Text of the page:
You could be right about the present powers Chris and we need to look further than just those of our country for the whole movement of manufacturing is occurring because of WTO basics, the level playing field and all that even if it is decidedly unlevel.
      Australia has the option of placing massive tariffs on imports like we did many years ago to maintain local industries and then be ostracised by the international community or go with the flow and accept cheap imports and less employment opportunities…

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    9. Chris Saunders

      retired

      In reply to Greg North

      I wouldn't worry overly much about being ostracised by the international community, they seem to need us (or at the very, least our goodwill) at this moment of time more than we need them.
      I'm glad the previous government refused to go with the flow (Hayekian economics?) when the GFC hit
      Government policies which allow completely open access to global markets as in the gas industry can only push the price of gas up to world prices when countries like the US and China and our own little WA keep prices…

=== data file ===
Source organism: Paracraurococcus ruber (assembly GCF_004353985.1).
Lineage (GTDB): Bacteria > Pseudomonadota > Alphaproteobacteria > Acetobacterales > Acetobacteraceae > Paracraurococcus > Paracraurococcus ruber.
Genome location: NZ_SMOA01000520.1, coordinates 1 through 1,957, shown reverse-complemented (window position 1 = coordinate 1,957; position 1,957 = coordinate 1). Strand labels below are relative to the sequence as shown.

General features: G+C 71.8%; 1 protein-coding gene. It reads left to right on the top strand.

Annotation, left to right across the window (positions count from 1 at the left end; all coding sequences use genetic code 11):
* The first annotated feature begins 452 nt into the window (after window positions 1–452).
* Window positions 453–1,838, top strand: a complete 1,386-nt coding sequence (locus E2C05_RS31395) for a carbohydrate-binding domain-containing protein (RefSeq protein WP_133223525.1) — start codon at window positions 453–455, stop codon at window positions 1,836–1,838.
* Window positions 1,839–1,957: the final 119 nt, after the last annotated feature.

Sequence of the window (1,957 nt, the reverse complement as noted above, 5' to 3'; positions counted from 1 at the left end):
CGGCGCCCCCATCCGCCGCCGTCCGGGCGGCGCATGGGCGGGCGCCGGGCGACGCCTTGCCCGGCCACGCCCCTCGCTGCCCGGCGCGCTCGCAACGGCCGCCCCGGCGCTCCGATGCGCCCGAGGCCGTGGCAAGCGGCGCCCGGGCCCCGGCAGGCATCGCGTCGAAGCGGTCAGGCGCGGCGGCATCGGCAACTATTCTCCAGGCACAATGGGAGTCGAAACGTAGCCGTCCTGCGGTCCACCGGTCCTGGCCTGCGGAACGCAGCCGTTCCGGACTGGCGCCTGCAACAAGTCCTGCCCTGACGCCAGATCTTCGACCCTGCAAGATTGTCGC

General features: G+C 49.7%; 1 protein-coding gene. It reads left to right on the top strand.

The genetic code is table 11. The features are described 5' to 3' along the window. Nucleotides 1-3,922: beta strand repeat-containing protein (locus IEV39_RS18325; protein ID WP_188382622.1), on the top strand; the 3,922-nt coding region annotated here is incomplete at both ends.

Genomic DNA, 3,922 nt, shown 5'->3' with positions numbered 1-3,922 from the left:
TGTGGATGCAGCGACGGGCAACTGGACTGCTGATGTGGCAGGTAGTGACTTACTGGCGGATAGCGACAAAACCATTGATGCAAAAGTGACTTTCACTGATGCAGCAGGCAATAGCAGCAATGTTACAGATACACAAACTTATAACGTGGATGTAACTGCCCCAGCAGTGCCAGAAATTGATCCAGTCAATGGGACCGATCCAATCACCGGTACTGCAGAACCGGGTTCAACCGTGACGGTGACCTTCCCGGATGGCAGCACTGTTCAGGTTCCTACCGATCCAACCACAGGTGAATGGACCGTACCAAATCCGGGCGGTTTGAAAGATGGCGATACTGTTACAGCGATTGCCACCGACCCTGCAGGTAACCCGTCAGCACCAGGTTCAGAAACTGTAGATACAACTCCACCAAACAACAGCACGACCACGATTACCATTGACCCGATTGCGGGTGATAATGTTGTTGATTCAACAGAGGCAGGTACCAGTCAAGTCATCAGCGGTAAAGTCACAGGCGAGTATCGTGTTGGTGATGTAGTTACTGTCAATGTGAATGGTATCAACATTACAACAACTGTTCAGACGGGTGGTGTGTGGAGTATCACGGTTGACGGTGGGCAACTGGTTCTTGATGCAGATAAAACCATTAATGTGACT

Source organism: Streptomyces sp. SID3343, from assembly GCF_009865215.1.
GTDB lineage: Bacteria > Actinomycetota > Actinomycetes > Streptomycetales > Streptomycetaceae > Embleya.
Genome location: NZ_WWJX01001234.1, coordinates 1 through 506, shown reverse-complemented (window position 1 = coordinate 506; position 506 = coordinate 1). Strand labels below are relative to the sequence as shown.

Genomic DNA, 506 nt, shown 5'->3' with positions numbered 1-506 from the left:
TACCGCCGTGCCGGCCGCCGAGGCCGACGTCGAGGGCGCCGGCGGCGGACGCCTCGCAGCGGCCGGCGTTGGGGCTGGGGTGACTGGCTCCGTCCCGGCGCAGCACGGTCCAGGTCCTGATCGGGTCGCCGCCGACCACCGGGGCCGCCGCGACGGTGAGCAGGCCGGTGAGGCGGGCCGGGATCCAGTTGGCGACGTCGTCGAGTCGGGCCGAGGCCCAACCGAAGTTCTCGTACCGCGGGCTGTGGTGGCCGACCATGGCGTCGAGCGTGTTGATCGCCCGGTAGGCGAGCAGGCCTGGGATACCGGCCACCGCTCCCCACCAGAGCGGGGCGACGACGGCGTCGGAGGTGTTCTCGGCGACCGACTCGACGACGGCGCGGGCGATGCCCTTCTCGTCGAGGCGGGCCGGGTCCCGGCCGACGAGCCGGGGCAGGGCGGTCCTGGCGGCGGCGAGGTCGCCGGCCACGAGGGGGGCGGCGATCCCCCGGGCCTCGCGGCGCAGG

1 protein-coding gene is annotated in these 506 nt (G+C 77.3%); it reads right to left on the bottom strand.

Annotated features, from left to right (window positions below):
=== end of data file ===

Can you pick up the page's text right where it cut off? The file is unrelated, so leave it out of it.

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  6. Greg North

    Retired Engineer

    Mike, re third graph, perhaps a reference to 2104 should be 2014 as elsewhere in the article.
    That aside, I do wonder whether the thought of a death spiral or as in " all you need to do is look at what is happening to demand for poles and wires electricity." is a little misconstrued.
    Is it not so much poles and wires electricity that has dropped off due to various demand issues but also the increased uptake of renewables and particularly home PV units that are supplying homes which will result in…

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  7. ernest malley

    farmer

    I never cease to be amazed at how our new toys eat so little of that lekricity stuff. Apart from a digital TV compared to a gargantuan CRT ("..breeding ignorance and feeding radiation.." thanks to GrandMaster Flash), I cannot off hand think of a single appliance or tool that doesn't usual use significantly less.